Murder: A Necessary Evil

As a real-life prosecutor, I probably shouldn't title this article the way I did. As a writer of crime fiction, though, murder is very much a necessary evil. It's our greatest, most essential tool. Oh, sure, there are heist stories and kidnapping stories, but are there crime stories in which someone isn't murdered? Few, if any.

But I don't plan to talk about a normal murder, one that kicks off a novel and sets the hero on the trail of a killer. No, I'm talking about a murder that is virtually unheard of: the killing of a hero.

I just did that—killed one of the good guys. In my newest novel, The Blood Promise, I killed a character that I know my readers love. And that's what I want to talk about—the intentional, premeditated murder of someone you know your readers like.

(Do you mind if, before we continue, we agree on something? In case you want to read my book, I don't want to give anything away so I'm going to use the pronoun He when discussing this particular dearly departed. I do so without committing that He is actually male or female, but merely stick to He and Him for convenience. And now you know that I may, or may not, be misleading you with the aforementioned pronouns. Thank you.)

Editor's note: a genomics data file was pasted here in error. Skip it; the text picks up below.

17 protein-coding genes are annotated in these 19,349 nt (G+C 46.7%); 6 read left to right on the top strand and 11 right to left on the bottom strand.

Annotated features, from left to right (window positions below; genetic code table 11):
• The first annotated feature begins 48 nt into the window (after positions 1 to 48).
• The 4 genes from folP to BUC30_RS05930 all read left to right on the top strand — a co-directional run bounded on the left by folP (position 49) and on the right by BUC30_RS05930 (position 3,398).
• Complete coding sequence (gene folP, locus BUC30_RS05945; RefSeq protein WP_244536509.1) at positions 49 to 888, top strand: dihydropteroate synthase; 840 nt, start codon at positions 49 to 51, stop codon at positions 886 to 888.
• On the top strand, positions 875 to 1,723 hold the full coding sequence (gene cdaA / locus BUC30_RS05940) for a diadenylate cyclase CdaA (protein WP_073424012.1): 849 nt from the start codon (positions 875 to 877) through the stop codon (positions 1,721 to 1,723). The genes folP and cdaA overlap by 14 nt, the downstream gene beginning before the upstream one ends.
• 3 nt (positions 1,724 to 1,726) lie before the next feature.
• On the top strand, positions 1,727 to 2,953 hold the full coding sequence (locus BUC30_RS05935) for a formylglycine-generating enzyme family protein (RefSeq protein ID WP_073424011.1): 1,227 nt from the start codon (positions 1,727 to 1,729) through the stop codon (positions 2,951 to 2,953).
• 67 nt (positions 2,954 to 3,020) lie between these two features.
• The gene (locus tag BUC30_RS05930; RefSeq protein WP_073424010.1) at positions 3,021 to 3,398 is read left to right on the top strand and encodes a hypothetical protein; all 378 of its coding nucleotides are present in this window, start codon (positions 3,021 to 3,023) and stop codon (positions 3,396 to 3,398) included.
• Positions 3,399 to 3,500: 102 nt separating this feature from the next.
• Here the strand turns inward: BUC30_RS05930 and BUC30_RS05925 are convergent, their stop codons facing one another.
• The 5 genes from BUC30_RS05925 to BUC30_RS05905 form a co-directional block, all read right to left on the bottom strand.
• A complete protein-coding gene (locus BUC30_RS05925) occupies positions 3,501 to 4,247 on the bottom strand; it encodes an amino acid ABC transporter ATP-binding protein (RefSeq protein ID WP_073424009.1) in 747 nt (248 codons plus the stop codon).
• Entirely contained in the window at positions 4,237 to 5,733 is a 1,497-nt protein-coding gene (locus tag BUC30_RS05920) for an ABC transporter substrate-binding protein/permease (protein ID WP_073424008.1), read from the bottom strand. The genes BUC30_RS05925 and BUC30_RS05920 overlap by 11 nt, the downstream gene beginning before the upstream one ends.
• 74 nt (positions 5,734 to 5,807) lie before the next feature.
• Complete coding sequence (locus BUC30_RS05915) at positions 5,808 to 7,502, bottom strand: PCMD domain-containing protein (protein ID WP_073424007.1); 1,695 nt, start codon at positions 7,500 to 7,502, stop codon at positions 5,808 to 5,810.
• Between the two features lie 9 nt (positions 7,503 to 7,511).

I discussed the 
 
 
death with my editor because in a previous book I almost killed a character, and more than a few people told me, "OMG, I'm so glad you didn't kill Capitaine Garcia; you had me so worried for a moment." After seeing that reaction, I wondered whether I was doing my story a disservice (and whether the marketing people would be less than chuffed). 

But my editor gave me the thumbs-up and I did it, and for more reasons than you might imagine.

First and most importantly, it fit the story. That sounds cold and callous, but for the bad guy to escape this situation, to create both confusion and clues, it simply made sense that He had to die. That imperative was the trigger for me writing the scene, and it's an honest, honorable reason. That said, I second-guessed myself a lot (because I missed Him). But the more I thought about it, the more I thought it was the right thing to do. Here's why: